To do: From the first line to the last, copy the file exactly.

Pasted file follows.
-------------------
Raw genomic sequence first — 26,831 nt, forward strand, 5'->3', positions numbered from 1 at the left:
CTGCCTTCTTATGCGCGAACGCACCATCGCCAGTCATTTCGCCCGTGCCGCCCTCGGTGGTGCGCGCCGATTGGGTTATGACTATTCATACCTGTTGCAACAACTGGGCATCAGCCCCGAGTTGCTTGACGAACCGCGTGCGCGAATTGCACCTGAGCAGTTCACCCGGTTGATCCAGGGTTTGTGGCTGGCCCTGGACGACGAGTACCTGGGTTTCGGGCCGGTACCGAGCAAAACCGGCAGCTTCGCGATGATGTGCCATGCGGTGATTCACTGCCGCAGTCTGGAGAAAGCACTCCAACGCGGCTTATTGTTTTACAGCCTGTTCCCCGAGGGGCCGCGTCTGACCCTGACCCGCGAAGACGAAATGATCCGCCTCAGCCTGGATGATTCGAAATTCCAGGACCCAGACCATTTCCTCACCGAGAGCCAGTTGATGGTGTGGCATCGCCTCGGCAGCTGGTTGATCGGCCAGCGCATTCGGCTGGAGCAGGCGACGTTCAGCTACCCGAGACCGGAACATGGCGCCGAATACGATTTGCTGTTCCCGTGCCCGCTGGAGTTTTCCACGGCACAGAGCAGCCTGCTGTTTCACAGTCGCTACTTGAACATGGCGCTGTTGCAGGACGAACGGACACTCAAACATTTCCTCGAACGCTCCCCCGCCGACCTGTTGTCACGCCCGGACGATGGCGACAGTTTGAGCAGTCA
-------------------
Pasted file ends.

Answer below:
Raw genomic sequence first — 26,831 nt, forward strand, 5'->3', positions numbered from 1 at the left:
CTGCCTTCTTATGCGCGAACGCACCATCGCCAGTCATTTCGCCCGTGCCGCCCTCGGTGGTGCGCGCCGATTGGGTTATGACTATTCATACCTGTTGCAACAACTGGGCATCAGCCCCGAGTTGCTTGACGAACCGCGTGCGCGAATTGCACCTGAGCAGTTCACCCGGTTGATCCAGGGTTTGTGGCTGGCCCTGGACGACGAGTACCTGGGTTTCGGGCCGGTACCGAGCAAAACCGGCAGCTTCGCGATGATGTGCCATGCGGTGATTCACTGCCGCAGTCTGGAGAAAGCACTCCAACGCGGCTTATTGTTTTACAGCCTGTTCCCCGAGGGGCCGCGTCTGACCCTGACCCGCGAAGACGAAATGATCCGCCTCAGCCTGGATGATTCGAAATTCCAGGACCCAGACCATTTCCTCACCGAGAGCCAGTTGATGGTGTGGCATCGCCTCGGCAGCTGGTTGATCGGCCAGCGCATTCGGCTGGAGCAGGCGACGTTCAGCTACCCGAGACCGGAACATGGCGCCGAATACGATTTGCTGTTCCCGTGCCCGCTGGAGTTTTCCACGGCACAGAGCAGCCTGCTGTTTCACAGTCGCTACTTGAACATGGCGCTGTTGCAGGACGAACGGACACTCAAACATTTCCTCGAACGCTCCCCCGCCGACCTGTTGTCACGCCCGGACGATGGCGACAGTTTGAGCAGTCA